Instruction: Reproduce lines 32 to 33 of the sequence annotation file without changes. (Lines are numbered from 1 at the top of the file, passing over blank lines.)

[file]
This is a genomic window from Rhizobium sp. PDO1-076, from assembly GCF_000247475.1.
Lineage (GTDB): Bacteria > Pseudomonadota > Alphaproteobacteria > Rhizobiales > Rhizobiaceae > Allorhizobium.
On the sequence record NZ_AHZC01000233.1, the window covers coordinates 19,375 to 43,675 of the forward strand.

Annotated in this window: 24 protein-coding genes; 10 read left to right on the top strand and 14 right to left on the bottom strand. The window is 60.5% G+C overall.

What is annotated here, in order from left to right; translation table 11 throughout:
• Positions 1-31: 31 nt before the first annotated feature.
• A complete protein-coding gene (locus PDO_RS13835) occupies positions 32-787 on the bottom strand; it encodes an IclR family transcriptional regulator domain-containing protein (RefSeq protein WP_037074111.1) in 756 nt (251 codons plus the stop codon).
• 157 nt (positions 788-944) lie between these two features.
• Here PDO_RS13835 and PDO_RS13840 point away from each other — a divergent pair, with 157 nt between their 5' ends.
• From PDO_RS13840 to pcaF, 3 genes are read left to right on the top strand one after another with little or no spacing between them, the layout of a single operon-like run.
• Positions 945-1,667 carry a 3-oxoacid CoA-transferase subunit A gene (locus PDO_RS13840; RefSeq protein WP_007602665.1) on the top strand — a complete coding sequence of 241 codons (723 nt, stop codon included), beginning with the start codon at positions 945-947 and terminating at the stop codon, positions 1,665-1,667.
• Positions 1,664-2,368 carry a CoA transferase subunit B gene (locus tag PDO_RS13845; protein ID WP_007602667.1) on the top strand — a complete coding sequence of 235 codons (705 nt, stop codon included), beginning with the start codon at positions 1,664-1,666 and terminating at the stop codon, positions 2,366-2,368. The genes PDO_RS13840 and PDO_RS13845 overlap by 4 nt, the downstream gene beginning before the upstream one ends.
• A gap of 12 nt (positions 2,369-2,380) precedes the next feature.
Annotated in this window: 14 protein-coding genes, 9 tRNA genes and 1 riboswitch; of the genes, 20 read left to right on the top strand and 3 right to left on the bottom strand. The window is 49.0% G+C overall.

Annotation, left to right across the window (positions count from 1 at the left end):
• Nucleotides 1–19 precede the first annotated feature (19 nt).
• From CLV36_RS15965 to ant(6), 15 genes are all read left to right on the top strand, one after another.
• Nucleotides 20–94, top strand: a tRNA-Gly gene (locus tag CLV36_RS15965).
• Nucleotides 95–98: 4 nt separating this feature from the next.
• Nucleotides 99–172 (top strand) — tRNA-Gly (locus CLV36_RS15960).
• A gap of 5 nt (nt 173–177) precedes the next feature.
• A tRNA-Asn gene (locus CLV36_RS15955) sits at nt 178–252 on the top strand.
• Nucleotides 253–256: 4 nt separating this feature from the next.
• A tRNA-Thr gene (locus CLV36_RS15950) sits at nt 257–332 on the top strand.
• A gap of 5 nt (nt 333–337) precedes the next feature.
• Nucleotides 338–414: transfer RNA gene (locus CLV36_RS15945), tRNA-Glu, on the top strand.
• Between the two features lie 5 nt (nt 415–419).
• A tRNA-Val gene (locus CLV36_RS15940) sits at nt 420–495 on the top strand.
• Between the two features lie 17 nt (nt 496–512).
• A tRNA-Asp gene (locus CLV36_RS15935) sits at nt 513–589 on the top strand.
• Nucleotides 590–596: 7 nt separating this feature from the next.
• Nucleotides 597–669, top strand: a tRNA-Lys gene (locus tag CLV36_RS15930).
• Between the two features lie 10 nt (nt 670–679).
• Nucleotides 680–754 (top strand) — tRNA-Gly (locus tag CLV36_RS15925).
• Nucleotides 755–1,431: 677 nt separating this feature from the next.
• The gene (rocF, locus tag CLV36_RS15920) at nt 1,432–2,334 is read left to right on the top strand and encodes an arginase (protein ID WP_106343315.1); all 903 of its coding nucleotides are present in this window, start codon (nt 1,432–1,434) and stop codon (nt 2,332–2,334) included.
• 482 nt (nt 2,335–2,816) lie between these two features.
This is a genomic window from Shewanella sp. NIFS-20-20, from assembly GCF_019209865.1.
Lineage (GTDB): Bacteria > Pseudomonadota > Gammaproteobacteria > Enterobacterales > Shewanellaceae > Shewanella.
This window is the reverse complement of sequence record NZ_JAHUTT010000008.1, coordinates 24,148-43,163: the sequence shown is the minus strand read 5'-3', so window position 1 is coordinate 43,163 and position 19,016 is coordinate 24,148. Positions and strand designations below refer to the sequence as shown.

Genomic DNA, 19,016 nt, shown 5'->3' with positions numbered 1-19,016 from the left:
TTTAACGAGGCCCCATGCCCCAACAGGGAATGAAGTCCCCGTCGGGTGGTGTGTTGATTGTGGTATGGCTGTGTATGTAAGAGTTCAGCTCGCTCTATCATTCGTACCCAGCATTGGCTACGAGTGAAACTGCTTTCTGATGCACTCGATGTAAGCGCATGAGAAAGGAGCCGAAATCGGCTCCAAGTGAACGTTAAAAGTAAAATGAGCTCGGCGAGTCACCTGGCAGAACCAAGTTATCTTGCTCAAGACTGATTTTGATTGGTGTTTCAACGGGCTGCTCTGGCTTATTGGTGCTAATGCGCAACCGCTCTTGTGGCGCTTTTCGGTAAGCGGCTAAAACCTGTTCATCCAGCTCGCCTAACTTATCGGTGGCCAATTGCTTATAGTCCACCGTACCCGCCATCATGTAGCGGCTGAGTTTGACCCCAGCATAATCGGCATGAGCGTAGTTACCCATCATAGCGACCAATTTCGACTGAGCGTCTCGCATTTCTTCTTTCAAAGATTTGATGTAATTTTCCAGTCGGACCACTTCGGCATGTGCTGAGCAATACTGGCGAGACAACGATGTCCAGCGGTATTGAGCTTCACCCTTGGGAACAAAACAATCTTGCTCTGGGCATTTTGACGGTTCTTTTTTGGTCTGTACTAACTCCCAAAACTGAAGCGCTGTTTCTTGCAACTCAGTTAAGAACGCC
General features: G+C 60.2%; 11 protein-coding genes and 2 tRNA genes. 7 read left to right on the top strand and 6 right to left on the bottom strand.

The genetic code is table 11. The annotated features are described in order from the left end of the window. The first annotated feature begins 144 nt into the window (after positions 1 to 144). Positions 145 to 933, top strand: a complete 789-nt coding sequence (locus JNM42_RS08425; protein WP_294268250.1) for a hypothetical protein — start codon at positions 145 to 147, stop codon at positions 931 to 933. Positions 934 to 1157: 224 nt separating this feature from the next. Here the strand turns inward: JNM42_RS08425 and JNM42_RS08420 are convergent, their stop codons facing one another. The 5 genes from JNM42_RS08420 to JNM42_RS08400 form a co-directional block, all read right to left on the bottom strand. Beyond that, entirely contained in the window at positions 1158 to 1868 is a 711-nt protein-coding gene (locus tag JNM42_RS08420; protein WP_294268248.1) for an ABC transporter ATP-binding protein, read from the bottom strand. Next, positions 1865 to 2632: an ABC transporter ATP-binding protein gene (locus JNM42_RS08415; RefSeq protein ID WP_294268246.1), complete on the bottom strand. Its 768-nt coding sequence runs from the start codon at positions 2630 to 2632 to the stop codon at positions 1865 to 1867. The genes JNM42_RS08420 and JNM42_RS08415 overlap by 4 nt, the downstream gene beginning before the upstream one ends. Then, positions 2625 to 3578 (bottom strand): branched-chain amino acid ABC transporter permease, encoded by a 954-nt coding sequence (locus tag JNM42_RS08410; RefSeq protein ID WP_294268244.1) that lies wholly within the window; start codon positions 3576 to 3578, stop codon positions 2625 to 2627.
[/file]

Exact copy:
• Nucleotides 597–669, top strand: a tRNA-Lys gene (locus tag CLV36_RS15930).
• Between the two features lie 10 nt (nt 670–679).